"The agreed terms and the initialed concession agreement show that energy produced by the plant will be very competitive in the market. Thus, Lithuania receives a very good business project and guarantees its key national security interests by ensuring sufficient energy production. Also, that provides a very good base load power source, which then creates the preconditions for developing renewable resources as well," Darius Semaška told the Žinių Radijas radio station.
"As we know, existing renewable energy technologies do not guarantee continuous, stable base load power generation," he said.
Semaška thinks that people should back the nuclear power plant project in a referendum.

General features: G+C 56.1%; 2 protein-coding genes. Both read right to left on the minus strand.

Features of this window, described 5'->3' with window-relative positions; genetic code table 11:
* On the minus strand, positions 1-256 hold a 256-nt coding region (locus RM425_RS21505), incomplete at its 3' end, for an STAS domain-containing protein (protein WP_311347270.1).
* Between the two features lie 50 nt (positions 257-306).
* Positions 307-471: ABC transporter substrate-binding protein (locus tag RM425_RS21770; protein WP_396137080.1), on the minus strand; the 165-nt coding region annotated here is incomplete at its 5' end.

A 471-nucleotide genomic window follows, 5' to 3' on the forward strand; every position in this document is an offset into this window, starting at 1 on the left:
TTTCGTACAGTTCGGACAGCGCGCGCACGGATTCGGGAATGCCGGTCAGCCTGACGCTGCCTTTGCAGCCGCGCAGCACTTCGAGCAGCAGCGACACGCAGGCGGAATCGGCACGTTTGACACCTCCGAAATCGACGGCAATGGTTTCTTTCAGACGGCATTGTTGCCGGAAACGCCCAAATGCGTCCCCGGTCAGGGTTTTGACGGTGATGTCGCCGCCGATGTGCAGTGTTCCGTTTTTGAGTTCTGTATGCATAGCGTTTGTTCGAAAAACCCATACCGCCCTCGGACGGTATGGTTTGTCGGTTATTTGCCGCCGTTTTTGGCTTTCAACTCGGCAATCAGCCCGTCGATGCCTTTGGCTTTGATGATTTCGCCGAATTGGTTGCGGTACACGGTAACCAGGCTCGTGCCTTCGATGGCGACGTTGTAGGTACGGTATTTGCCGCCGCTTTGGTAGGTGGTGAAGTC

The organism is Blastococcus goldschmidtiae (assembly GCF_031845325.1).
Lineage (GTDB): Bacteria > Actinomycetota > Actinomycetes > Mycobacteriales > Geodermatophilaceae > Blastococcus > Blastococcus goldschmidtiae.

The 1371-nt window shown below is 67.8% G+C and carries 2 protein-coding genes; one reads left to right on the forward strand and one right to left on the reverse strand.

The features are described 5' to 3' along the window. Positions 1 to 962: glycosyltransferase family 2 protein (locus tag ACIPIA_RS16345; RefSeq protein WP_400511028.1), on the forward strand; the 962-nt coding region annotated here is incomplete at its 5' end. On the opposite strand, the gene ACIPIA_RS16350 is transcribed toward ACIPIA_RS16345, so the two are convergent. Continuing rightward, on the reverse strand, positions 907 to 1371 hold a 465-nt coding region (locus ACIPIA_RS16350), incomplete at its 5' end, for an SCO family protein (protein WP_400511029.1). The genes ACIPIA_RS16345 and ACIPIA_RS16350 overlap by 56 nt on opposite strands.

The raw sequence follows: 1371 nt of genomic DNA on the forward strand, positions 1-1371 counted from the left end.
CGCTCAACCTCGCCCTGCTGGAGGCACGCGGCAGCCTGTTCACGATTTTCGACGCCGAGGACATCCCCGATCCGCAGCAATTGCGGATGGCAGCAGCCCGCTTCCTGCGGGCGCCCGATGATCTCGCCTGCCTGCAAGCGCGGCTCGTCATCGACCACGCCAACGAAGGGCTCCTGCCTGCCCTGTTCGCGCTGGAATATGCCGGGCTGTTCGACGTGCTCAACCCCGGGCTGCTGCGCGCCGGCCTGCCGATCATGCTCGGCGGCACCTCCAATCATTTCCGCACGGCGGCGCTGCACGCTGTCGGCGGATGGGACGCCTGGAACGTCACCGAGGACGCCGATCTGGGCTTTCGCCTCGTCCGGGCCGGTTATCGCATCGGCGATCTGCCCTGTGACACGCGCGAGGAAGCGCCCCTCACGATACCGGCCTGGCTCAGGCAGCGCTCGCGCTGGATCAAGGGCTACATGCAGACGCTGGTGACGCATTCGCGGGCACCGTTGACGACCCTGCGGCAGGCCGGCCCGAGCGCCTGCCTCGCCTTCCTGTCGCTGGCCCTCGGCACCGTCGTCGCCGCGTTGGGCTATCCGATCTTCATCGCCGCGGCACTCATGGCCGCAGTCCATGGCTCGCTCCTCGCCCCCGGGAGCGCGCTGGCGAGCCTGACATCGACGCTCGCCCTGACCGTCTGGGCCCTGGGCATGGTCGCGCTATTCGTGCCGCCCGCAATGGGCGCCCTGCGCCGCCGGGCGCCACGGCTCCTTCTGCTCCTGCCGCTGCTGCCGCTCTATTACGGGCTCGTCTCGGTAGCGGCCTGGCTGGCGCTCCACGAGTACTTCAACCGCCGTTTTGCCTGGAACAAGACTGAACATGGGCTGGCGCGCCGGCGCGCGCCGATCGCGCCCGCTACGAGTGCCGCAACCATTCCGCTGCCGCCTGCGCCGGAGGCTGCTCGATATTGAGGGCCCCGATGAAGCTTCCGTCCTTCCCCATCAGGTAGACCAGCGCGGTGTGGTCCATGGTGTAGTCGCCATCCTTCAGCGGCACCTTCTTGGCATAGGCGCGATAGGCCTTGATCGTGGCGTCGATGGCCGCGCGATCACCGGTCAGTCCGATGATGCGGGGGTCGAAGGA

"If such a referendum is held, then the vote should be definitely yes. Experts and studies performed in preparation for this project have shown that demand for electricity will be huge, while existing production capacities are insufficient. Lithuania, as we know, now exports a great deal of energy and spends between 2 billion and 3 billion litas (EUR 580-870 m) on energy imports," he said.
Following more than a year of negotiations, the Lithuanian government and Japan's Hitachi initialed a concession agreement for the Visaginas nuclear power plant last Friday. This is the first significant step toward implementing what is Lithuania's biggest energy project yet.
The Visaginas plant's strategic investor is Hitachi Ltd together with Hitachi-GE Nuclear Services.